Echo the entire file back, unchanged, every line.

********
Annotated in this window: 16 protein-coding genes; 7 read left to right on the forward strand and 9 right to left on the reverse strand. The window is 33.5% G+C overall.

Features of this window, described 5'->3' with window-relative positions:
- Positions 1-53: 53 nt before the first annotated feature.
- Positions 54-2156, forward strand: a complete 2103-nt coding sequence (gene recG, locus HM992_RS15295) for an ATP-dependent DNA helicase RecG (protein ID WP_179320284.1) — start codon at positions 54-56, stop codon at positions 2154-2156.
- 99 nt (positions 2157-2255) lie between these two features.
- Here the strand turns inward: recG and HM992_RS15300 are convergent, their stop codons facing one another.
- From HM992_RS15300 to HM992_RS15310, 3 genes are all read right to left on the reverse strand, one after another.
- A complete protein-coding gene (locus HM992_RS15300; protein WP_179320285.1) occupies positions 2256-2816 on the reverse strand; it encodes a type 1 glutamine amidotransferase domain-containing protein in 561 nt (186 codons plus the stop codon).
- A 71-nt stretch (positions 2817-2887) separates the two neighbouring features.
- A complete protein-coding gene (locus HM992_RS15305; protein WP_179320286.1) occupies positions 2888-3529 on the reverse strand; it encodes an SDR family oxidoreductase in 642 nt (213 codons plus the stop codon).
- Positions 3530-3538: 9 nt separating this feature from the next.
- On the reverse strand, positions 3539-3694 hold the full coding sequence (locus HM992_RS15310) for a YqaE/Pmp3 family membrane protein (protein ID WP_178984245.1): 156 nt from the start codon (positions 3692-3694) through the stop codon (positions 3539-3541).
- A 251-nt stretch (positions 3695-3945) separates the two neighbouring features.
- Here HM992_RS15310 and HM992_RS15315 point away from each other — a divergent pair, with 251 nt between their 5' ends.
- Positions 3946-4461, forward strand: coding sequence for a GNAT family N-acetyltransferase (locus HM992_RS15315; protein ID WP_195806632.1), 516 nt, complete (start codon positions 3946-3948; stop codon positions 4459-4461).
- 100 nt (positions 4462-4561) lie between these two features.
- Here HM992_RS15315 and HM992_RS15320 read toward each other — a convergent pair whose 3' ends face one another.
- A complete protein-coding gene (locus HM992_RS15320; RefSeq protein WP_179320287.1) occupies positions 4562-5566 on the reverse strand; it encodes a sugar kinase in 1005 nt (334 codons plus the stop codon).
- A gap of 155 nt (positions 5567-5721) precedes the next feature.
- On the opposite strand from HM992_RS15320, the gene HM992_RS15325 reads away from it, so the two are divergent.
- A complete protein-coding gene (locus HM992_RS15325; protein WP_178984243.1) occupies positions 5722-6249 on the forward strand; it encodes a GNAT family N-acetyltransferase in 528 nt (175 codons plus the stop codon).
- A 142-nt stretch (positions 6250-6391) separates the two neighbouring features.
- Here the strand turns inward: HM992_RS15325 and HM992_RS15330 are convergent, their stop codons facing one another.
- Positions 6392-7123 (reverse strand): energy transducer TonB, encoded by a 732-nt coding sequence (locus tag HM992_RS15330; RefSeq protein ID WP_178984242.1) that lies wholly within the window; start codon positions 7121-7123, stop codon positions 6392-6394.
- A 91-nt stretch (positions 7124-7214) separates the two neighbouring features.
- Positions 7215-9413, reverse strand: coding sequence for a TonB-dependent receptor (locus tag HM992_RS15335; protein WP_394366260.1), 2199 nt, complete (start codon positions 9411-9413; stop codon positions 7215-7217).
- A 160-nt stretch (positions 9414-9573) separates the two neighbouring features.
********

Annotated in this window: 16 protein-coding genes; 7 read left to right on the forward strand and 9 right to left on the reverse strand. The window is 33.5% G+C overall.

Features of this window, described 5'->3' with window-relative positions:
- Positions 1-53: 53 nt before the first annotated feature.
- Positions 54-2156, forward strand: a complete 2103-nt coding sequence (gene recG, locus HM992_RS15295) for an ATP-dependent DNA helicase RecG (protein ID WP_179320284.1) — start codon at positions 54-56, stop codon at positions 2154-2156.
- 99 nt (positions 2157-2255) lie between these two features.
- Here the strand turns inward: recG and HM992_RS15300 are convergent, their stop codons facing one another.
- From HM992_RS15300 to HM992_RS15310, 3 genes are all read right to left on the reverse strand, one after another.
- A complete protein-coding gene (locus HM992_RS15300; protein WP_179320285.1) occupies positions 2256-2816 on the reverse strand; it encodes a type 1 glutamine amidotransferase domain-containing protein in 561 nt (186 codons plus the stop codon).
- A 71-nt stretch (positions 2817-2887) separates the two neighbouring features.
- A complete protein-coding gene (locus HM992_RS15305; protein WP_179320286.1) occupies positions 2888-3529 on the reverse strand; it encodes an SDR family oxidoreductase in 642 nt (213 codons plus the stop codon).
- Positions 3530-3538: 9 nt separating this feature from the next.
- On the reverse strand, positions 3539-3694 hold the full coding sequence (locus HM992_RS15310) for a YqaE/Pmp3 family membrane protein (protein ID WP_178984245.1): 156 nt from the start codon (positions 3692-3694) through the stop codon (positions 3539-3541).
- A 251-nt stretch (positions 3695-3945) separates the two neighbouring features.
- Here HM992_RS15310 and HM992_RS15315 point away from each other — a divergent pair, with 251 nt between their 5' ends.
- Positions 3946-4461, forward strand: coding sequence for a GNAT family N-acetyltransferase (locus HM992_RS15315; protein ID WP_195806632.1), 516 nt, complete (start codon positions 3946-3948; stop codon positions 4459-4461).
- 100 nt (positions 4462-4561) lie between these two features.
- Here HM992_RS15315 and HM992_RS15320 read toward each other — a convergent pair whose 3' ends face one another.
- A complete protein-coding gene (locus HM992_RS15320; RefSeq protein WP_179320287.1) occupies positions 4562-5566 on the reverse strand; it encodes a sugar kinase in 1005 nt (334 codons plus the stop codon).
- A gap of 155 nt (positions 5567-5721) precedes the next feature.
- On the opposite strand from HM992_RS15320, the gene HM992_RS15325 reads away from it, so the two are divergent.
- A complete protein-coding gene (locus HM992_RS15325; protein WP_178984243.1) occupies positions 5722-6249 on the forward strand; it encodes a GNAT family N-acetyltransferase in 528 nt (175 codons plus the stop codon).
- A 142-nt stretch (positions 6250-6391) separates the two neighbouring features.
- Here the strand turns inward: HM992_RS15325 and HM992_RS15330 are convergent, their stop codons facing one another.
- Positions 6392-7123 (reverse strand): energy transducer TonB, encoded by a 732-nt coding sequence (locus tag HM992_RS15330; RefSeq protein ID WP_178984242.1) that lies wholly within the window; start codon positions 7121-7123, stop codon positions 6392-6394.
- A 91-nt stretch (positions 7124-7214) separates the two neighbouring features.
- Positions 7215-9413, reverse strand: coding sequence for a TonB-dependent receptor (locus tag HM992_RS15335; protein WP_394366260.1), 2199 nt, complete (start codon positions 9411-9413; stop codon positions 7215-7217).
- A 160-nt stretch (positions 9414-9573) separates the two neighbouring features.